Those Who Served: C

  • Charne Irv
    Charne Irv

    Pfc. Irvin B. Charne
    Serial No. 16123546
    U. S. Army

    My family worried a great deal while I was in service. My mother, who came to this country from Russia as a young woman, went to Lapham Park and learned to write English so she could write to me while I was gone. My family sent me packages of Jewish-style food. After the war ended, my unit was in California, and I got transferred into a band in which there were many excellent musicians from big name jazz and dance bands. Playing with them was my best military experience.

  • Chudnow Avrum
    Chudnow Avrum

    S/Sgt. Avrum Chudnow
    Serial No. 36827858
    U. S. Army
    1943 - 1945
    European Theater

    I served in a battalion that landed on Utah Beach during the invasion of France and remained there until Cherbourg and St. Lo were taken. During a visit to Cherbourg, I was looking for souvenirs and stopped at a stand to buy a silk scarf. The man behind the stand stared at me and said "Bist a Yid?" I looked up answered "Ich bin Yiddish". He told me he had been a farmer and some of his Gentile friends concealed him as a French peasant. I saw him several times. This was my first experience with a Jewish survivor. In basic training, I encountered anti-Semitism, particularly from one who was from Milwaukee. However, because he was from Milwaukee, he would ask me for advice. After the war we continued our friendship to a point that when he was critically injured, the hospital called me to come! He and his family have remained our friends. I believe there is hope in our troubled world if we can understand and get to know one another.

  • Chudnow Erv
    Chudnow Erv

    Erv Chudnow

    Erv met his brother Joe in Italy and stayed overnight in his tent, which proved to be quite an experience. Everyone slept with a pistol, and Erv discovered why they did this. During the night he felt something run across his chest and when he looked up, he saw a large animal with beady eyes looking at him. It was a large sewer rat, actually as large as a cat. Everyone in the tent started to laugh, saying they saw this every night and sometimes shoot them. It didn't pay to throw a shoe at them because they would just throw it back. He got very little sleep that night, but did enjoy meeting with Joe and his crew. Erv also had the opportunity to meet friends, Sol Siegel, George Resnick and my cousin Harry Dizack. Joe, Harry and I had an opportunity to spend one day in Florence, Italy. Written by Eileen Chudnow, wife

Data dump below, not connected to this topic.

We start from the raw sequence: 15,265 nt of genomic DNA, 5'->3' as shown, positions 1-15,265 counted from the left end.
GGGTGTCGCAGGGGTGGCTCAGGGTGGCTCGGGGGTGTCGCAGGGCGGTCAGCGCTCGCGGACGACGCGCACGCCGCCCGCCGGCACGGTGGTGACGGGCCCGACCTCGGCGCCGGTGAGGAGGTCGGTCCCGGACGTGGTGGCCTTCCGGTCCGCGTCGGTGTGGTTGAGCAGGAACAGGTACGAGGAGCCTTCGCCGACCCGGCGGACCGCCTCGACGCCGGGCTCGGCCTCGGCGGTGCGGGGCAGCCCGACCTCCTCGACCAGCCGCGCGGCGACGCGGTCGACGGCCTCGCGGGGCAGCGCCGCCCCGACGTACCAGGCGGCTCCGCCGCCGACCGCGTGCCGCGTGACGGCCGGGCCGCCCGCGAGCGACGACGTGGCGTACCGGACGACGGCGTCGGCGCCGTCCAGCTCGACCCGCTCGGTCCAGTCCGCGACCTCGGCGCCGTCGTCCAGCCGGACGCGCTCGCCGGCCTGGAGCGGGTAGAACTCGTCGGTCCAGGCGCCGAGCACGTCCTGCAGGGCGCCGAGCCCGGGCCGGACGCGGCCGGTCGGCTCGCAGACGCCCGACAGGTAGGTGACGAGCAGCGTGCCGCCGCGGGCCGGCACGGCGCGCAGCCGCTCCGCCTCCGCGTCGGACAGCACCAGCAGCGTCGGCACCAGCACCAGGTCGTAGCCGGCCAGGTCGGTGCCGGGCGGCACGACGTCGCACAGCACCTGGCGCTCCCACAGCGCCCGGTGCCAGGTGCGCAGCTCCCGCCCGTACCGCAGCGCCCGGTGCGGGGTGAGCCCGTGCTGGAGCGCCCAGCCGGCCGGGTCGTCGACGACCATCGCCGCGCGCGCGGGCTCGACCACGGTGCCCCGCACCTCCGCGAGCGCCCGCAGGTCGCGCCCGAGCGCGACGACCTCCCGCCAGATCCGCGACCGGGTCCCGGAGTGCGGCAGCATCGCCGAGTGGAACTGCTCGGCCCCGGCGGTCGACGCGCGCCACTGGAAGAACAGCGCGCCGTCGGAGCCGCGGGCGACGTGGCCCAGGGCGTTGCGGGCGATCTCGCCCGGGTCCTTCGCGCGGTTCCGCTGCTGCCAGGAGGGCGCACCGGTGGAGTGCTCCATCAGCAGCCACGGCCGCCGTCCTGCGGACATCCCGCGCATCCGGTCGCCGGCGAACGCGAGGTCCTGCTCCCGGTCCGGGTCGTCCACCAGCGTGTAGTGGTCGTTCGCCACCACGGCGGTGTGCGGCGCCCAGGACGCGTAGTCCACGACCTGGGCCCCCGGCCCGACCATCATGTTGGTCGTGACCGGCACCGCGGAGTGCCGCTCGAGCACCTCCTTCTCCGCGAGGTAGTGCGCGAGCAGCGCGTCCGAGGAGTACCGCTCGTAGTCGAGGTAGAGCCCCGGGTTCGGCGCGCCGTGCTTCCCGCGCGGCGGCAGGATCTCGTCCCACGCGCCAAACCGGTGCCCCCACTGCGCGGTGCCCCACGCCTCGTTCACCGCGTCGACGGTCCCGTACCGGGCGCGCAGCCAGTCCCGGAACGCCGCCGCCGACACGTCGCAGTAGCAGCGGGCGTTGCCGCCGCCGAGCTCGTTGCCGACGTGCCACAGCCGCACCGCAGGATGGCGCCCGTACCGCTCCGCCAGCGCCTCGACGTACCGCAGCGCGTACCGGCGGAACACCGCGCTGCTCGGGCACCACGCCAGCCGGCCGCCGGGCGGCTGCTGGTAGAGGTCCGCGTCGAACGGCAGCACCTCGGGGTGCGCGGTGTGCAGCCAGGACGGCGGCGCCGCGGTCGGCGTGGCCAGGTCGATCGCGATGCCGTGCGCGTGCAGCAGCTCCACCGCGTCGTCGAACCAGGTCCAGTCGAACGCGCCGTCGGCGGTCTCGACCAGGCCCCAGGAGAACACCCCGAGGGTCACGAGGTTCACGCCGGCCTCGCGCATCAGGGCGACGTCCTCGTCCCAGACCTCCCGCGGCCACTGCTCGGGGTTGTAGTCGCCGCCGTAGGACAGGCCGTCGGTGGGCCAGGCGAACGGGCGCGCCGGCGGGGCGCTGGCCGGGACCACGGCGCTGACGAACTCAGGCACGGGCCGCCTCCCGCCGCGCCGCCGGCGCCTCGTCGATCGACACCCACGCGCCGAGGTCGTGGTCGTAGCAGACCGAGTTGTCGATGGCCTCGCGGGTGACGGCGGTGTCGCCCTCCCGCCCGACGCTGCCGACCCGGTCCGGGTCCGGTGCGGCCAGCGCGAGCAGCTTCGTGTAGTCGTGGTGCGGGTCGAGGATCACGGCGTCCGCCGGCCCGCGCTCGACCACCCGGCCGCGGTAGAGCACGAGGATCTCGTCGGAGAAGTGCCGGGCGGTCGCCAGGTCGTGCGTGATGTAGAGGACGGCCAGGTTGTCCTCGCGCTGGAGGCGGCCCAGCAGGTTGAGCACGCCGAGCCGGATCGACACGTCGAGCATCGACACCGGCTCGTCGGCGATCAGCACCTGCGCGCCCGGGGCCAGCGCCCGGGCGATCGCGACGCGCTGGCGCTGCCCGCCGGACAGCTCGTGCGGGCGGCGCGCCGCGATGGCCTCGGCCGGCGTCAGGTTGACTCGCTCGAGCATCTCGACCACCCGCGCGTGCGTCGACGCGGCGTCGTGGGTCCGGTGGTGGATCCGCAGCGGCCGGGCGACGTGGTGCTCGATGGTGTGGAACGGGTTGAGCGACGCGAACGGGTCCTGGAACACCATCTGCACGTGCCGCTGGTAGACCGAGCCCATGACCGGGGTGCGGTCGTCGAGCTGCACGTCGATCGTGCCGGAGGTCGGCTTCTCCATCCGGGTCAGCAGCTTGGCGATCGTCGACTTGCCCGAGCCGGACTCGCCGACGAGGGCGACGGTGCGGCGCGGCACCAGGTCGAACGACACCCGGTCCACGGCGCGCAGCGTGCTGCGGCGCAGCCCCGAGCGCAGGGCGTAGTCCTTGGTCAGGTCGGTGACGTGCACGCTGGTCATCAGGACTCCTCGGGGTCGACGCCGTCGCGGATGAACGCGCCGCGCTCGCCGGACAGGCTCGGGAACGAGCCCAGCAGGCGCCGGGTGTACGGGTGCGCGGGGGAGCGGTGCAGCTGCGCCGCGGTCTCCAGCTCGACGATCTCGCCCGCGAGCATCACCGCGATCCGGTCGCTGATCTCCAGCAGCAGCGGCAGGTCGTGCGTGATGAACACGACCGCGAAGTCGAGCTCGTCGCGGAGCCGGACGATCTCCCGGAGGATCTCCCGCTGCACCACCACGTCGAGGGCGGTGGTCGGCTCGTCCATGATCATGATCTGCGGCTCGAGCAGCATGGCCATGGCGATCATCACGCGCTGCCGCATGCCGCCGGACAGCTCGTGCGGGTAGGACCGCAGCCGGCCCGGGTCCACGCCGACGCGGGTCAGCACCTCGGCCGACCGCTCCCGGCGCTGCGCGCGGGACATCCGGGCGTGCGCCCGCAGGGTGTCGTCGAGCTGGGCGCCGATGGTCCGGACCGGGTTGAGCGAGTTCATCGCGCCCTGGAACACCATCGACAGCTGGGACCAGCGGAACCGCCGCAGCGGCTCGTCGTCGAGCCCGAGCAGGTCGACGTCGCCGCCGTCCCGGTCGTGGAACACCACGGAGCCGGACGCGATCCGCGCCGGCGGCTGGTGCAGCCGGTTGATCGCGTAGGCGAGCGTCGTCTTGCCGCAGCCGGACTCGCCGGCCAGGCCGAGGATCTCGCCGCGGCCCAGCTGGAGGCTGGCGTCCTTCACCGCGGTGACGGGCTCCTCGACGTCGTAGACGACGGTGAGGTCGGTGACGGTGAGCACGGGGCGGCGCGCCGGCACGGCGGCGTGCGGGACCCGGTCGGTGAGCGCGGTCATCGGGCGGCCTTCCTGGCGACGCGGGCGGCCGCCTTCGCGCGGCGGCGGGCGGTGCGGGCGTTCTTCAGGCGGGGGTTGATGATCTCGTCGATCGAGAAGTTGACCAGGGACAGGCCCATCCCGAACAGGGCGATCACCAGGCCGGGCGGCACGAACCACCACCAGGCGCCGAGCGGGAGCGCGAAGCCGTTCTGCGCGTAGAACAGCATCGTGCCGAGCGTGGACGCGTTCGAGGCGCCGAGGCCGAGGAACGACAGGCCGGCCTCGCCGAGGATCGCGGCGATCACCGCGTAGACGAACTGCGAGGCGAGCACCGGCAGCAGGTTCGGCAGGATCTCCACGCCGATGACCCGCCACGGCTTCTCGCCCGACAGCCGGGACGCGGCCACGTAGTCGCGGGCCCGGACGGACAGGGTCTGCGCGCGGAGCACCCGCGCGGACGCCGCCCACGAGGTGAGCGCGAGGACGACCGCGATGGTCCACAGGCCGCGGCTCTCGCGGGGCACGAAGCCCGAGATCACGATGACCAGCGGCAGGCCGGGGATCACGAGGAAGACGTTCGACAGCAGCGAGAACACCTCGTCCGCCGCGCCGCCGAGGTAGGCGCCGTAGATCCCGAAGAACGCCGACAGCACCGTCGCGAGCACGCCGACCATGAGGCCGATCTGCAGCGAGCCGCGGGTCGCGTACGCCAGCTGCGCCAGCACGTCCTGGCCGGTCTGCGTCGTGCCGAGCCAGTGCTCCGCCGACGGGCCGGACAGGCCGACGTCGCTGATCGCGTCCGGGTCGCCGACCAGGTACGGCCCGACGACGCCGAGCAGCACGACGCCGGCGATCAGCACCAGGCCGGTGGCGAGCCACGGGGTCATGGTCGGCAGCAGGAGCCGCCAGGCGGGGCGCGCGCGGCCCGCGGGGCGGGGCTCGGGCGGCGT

• Chudnow Joseph
    Chudnow Joseph

    Sgt. Joseph Chudnow
    Serial No. 16129290
    U. S. Army
    1942 - 1945
    European - African Theaters
    (Erv Chudnow, left- Joe Chudnow, right)

    My wartime service provided many interesting events. I met my brother Erv in Italy, near Castera. We found two other Milwaukee friends, George Resnick and Sol Siegel, and got together in Naples.

    In 1944, I attended a Seder in Italy where over 200 people gathered (I don't think many were Jewish, but they probably came for the meal). My C.O. let me use a jeep to attend the Seder.

    One day in Italy I was working on a steel tower stringing wire with two of my army buddies, both 6'4" tall vs. my 5'3". We were up in the air about 70' when we saw a German Messer Schmidt start diving to strafe us. We felt sure that the war was over for us because we certainly had no place to hide. For some reason, we will never know, or the good Lord was looking out for us, the pilot swooped down so close we could actually see him; but then he pulled up and flew away. Perhaps when he saw the three of us trembling so much that it made the tower shake, he started to laugh and didn't want to waste any bullets on us.

    During three years of service, living in close association with the same men, you build up a feeling of friendship that is difficult to ignore and forget. This is the type of feeling we had in our battalion; and therefore, we have a reunion every year, and over the years the wives have also gotten to know each other and have also developed a close friendship.

  • Cohen Albert
    Cohen Albert

    Cpl. Albert E. Cohen
    May 1942 - April 1946
    European Theater

    I was a radio operator with the 312th Fighter Control Squadron. This organization was a mobile unit which moved operations to locations close to the front lines to control movement of our fighter aircraft and to furnish direction finding information to pilots low on fuel, enabling them to locate the nearest air field. During my service in Germany, I was one of thousands of GIs who were taken on a tour of the Buchenwald concentration camp immediately after its liberation. The sights were unbelievable, as if one were entering another planet with scenes that the brain refused to accept as real. There were small wooden carts filled with naked dead bodies, and as the visitors filed past, they spoke in hushed voices or not at all. Living skeletons lying on the ground covered with blankets occupied other areas. The following day I revisited the camp with a barracks bag containing rations which I had gotten from my fellow Squadron members. While I watched the inmates distributing the foodstuff, I saw an old man smiling at me with a saintly appearance who was the image of my Grandpa Levitz.